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date: 13 November 2019


  • Philip Cooper
  • , revised by Tom Williams


Term that typically refers to sculpture made through the additive combination of found objects and materials. It was first coined by Jean Dubuffet (1901–85) in reference to his collages, but later was taken up by William Seitz for his important 1961 exhibition The Art of Assemblage at the Museum of Modern Art in New York. Though Seitz presented assemblage as any form of artistic or literary juxtaposition, it has subsequently been applied primarily to sculpture.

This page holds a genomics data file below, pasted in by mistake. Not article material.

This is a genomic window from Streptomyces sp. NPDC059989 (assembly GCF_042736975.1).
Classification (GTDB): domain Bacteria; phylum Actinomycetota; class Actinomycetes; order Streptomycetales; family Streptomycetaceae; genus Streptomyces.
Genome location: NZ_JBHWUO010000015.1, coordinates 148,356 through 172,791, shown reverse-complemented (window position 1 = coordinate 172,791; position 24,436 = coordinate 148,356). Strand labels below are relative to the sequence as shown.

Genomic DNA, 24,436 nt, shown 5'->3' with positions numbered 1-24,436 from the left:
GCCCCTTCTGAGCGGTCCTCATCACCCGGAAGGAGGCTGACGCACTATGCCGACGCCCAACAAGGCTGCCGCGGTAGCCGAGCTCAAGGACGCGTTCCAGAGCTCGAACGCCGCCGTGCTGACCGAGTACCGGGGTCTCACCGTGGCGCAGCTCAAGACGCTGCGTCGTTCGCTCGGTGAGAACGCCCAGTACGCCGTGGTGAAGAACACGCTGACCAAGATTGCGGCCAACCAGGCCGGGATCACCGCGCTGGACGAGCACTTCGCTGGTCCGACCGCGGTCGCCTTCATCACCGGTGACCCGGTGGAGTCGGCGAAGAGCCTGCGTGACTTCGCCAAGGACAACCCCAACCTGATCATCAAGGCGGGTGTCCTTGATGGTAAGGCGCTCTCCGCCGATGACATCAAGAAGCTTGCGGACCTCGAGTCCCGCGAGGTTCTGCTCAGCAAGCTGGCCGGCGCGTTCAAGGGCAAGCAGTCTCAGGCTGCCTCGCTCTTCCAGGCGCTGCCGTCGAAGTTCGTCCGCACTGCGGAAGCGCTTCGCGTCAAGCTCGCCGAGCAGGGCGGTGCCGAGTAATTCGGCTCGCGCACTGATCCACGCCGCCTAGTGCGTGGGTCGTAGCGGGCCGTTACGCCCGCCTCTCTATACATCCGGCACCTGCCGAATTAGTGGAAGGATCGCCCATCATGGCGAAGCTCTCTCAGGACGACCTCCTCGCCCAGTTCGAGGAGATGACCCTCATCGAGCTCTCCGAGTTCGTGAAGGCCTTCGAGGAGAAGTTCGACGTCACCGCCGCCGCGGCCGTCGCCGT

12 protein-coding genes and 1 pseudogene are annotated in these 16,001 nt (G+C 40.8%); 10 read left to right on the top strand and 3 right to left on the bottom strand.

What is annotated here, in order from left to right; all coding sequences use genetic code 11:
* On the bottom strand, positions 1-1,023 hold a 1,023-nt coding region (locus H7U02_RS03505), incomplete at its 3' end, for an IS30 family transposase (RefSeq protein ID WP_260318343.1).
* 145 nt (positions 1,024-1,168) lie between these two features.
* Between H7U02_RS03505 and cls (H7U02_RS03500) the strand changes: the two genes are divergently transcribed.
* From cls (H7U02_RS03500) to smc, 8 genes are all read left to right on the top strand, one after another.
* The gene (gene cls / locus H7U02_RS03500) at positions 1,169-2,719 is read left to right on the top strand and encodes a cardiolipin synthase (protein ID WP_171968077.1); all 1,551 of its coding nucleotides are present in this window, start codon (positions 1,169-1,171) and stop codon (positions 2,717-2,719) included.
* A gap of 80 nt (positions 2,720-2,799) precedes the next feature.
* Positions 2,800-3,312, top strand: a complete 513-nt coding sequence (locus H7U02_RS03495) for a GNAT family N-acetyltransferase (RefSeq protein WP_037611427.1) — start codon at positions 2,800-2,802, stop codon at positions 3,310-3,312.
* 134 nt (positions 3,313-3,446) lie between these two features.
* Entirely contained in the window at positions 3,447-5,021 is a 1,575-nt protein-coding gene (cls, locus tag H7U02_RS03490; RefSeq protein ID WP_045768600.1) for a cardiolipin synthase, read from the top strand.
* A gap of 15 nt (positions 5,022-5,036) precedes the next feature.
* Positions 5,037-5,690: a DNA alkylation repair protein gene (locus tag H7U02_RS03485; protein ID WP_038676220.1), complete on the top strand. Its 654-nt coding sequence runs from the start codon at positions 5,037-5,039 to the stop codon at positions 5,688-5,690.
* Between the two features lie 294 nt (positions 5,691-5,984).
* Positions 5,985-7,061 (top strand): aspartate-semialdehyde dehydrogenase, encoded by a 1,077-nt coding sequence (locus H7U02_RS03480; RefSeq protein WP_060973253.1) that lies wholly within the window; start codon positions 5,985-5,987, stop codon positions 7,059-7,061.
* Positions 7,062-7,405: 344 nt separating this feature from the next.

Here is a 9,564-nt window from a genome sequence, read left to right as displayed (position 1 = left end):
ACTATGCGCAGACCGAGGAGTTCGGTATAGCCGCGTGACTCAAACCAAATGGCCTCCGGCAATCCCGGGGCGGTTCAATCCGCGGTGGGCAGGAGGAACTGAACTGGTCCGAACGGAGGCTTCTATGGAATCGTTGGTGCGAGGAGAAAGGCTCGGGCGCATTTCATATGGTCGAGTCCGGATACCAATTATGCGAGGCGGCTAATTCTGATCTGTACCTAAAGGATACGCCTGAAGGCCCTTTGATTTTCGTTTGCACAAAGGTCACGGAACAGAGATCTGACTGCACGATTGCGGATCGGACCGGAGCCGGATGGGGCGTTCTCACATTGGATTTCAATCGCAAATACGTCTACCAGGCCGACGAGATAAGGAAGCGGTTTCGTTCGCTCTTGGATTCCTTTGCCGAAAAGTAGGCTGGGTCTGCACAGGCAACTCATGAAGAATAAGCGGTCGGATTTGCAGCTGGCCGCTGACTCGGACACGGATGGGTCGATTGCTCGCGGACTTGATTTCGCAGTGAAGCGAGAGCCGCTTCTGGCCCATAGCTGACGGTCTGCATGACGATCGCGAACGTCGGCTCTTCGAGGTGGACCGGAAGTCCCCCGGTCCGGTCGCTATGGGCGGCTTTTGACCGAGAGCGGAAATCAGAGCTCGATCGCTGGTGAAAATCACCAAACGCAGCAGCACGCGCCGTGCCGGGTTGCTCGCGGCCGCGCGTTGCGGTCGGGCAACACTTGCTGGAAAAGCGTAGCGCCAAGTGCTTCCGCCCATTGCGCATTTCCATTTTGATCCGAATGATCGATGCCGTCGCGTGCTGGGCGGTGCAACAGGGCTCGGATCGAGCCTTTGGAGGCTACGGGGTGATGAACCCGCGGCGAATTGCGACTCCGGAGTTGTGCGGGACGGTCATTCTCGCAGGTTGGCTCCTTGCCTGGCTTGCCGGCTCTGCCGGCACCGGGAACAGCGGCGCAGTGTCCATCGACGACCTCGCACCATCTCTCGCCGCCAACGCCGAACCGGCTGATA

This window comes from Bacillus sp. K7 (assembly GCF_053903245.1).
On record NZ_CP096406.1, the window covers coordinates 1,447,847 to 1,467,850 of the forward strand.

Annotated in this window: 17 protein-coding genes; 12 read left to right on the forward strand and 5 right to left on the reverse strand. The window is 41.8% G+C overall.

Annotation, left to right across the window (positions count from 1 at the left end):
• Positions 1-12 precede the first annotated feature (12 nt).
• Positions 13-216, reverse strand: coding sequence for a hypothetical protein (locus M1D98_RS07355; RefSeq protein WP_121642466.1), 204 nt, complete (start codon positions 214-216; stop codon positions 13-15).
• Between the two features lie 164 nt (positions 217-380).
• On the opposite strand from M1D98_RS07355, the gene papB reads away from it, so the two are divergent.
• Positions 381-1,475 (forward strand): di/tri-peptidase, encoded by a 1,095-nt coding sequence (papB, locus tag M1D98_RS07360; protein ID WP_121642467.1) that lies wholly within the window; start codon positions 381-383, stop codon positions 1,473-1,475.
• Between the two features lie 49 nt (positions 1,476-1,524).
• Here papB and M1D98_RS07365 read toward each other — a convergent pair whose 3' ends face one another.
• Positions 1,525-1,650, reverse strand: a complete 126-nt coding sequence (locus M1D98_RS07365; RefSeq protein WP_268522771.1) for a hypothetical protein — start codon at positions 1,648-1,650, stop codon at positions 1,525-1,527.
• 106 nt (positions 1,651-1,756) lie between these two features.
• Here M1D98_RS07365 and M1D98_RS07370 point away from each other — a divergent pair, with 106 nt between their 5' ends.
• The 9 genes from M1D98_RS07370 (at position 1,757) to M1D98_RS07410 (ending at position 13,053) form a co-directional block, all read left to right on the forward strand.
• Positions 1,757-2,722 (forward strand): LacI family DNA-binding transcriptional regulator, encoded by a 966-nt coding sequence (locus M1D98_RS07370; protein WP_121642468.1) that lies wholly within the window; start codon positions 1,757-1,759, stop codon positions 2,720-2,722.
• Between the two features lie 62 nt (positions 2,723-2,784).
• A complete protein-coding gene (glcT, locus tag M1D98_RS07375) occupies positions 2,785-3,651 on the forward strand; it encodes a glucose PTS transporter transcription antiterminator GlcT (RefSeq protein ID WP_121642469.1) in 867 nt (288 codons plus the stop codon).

The practice was developed by Pablo Picasso (1881–1973) around 1912, and it became a central component of movements such as Cubism, Constructivism, Dada, and Surrealism as well as Neo-Dada, Nouveau Réalisme, Funk art, and other trends during the postwar period. During the early 1960s, the term was often used almost interchangeably with “Junk art” to describe the work of figures such as Arman (1928–2005), John A. Chamberlain (1927–2011...

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